Treat to ice cream or coffee. Kids and teens love special time with adults. Whether it’s just your child or your kid and a friend, taking them out for ice cream, “coffee” or some other special treat gives you relaxed time to have deeper conversations with them. Sometimes framing questions with “I heard/read kids/teens your age ———-, do you think that is accurate?” can often yield a wealth of insight into their world.
Learn something new together that they choose. This is a great way to learn about your kids’ gifts and passions. If they’ve always wanted to learn how to weave a basket or play the ukulele, taking a class together can be fun. Even if it’s not your gift or passion, it gives you a better understanding of what they love and why they love it.
Taking extra time to join your kids in their worlds is a great way to make sure your kids are doing as well as you hope they are. If you discover issues, it also gives you time to parent them before things get too serious. It’s worth taking some extra time and effort.
Have you ever thought about how many Bible stories involve food? Whether it’s Abigail preparing food to take to David in an attempt to avoid disaster or the Last Supper, food plays a role in numerous Bible stories and scriptures outside of the context of a story.
The dining traditions and even many of the foods in these scriptures may be unknown to your kids. As a result, when they hear or read about those things in the Bible they have little understanding of what is being said. This can confuse them or even convince them the Bible is too hard to read. The good news is you can have fun, teach them some important food related customs and words and improve their Bible reading comprehension at the same time.
The set up for your “Bible” meal can be as simple or as elaborate as you like. If you have older kids or teens, you can have them do some research to help. The basics would involve creating a table space on the floor with fabric or a tabletop flat on the floor (card tables and banquet tables with the legs folded work great for this). Throw pillows on the floor next to the table for you and your kids to lounge against as you eat. People generally ate with their hands from communal serving dishes, but individual plates and bowls did exist and I’m sure were used depending upon the situation.
The menu can be as simple as rustic bread, dates, figs, grapes, olives, fish (some suggest sardines), lamb, quail (ask your butcher), etc. If you want your kids more involved in preparing the foods, try a lentil soup recipe (spoons did exist then!) or making unleavened bread. You can find lists of every food mentioned in the Bible and authentic recipes with a quick search online.
Want to really teach your kids some important lessons? Have a basin of warm water and wash their feet before they sit at your table. Share with them some of the stories from the Bible involving food. Talk about the things that were discussed at the Last Supper. Marvel at the miracles of Jesus feeding the 5000 and then the 4000. (Fun fact. It is believed the 12 baskets of leftovers at the feeding of the 5000 represented the 12 tribes of Israel. The 7 baskets of leftovers at the feeding of the 4000 is thought to have represented all of the Gentiles who were referred to as the 7 nations at the time.)
Have fun with it. There are so many Bible stories involving food, you can do this more than once, changing the menu to match the story. It’s a fun way to teach your kids some important lessons from the Bible while helping them better understand what they are reading in it.
There’s a well known book that was written for educators called, One Thing I Wish My Teacher Knew. The premise is that often teachers could be more effective in educating any particular student if they knew what that “one thing” was. It’s an interesting premise and the author has a valid point. Often adults struggle to reach a young person, not realizing that child or teen holds the answer to the issue.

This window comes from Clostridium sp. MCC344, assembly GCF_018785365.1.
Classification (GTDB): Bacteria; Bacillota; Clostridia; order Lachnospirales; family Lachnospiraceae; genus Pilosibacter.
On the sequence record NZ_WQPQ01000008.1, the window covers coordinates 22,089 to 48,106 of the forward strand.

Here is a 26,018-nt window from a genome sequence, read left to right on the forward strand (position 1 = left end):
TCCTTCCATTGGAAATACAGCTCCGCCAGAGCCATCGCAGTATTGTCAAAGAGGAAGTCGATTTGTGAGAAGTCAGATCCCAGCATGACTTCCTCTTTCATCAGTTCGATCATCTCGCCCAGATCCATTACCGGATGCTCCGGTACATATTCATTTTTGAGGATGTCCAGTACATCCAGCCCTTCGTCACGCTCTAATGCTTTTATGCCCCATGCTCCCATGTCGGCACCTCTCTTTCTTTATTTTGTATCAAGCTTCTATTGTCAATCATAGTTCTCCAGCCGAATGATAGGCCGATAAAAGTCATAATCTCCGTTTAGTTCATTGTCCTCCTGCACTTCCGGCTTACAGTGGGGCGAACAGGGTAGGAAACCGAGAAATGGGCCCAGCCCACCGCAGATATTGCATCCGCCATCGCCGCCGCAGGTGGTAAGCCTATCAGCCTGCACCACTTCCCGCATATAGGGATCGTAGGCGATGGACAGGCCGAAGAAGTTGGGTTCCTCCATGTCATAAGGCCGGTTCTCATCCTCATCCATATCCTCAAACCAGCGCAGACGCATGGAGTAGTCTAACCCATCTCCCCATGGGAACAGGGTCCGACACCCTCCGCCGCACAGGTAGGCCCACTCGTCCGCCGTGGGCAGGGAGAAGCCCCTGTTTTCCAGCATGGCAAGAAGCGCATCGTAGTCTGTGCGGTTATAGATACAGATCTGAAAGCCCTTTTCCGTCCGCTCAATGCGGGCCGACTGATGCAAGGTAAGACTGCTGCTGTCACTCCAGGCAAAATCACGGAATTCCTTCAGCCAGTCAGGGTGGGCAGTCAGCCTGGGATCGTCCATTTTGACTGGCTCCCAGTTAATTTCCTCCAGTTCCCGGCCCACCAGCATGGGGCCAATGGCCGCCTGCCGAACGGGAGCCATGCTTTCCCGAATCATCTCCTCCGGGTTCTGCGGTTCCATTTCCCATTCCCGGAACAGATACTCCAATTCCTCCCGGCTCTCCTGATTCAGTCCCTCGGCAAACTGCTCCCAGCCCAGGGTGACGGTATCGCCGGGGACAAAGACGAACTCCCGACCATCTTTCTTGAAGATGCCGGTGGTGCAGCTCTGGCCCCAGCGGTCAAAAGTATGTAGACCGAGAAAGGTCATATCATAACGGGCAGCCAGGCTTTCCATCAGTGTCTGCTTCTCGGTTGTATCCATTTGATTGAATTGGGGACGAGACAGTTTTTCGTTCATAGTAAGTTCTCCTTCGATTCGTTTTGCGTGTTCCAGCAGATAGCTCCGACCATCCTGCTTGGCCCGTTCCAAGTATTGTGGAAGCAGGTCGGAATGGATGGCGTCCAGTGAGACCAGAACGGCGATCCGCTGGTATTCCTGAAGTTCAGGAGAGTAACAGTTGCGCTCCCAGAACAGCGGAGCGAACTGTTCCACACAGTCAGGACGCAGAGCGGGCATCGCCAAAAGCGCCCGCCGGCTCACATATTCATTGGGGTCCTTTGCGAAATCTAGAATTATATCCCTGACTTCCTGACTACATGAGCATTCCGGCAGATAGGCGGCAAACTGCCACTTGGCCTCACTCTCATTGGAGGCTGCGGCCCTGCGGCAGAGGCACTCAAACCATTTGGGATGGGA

I believe that same principle can apply to Christian parenting. Often kids know and can easily articulate the issue that they have with the way they are being parented. Their “one thing” may be that they can’t hear what you want them to know when you are yelling at them. Or maybe it’s that they are really tired after school and they can’t handle the deep conversations you always seem to want to have when they first get home. Or maybe their “one thing” is actually a question they have about God that is a stumbling block for their faith.
Your kids’ “one thing” may actually be several things. Each of your kids may have a different “one thing” from their siblings. The problem is that without knowing their “one thing”, you are parenting by trial and error against a wall that has an unknown building material. You may get lucky and guess the “one thing” that is getting in the way of your Christian parenting efforts with your child. Most likely though, you won’t. At least, not without your kids’ help.
Fair warning though. Your kids may not believe you truly want to know their “one thing”. You will have to make them feel safe enough to reveal it to you. If you immediately get angry when you hear it, that will probably be the last time your kids will open up that much to you. And that’s unfortunate, because their “one thing” will probably change over time. You will need to have them share periodically their current “one thing” with you.
You may be thinking, “What if their “one thing” is something outrageous, like wanting to never be corrected?” If that were to happen, ask some follow up questions. Explain that correction is in your job description as a parent, but can they think of a way you can correct them that will be more effective in helping them make crucial changes? Agree to try it their way for a period of time and see if it works better. If not, talk again and come up with a new strategy.
Asking your kids to share their “one thing” with you can be scary. If you can listen calmly to your children’s “one thing” and make needed adjustments, however, you may find your Christian parenting makes great strides in its effectiveness with relative ease.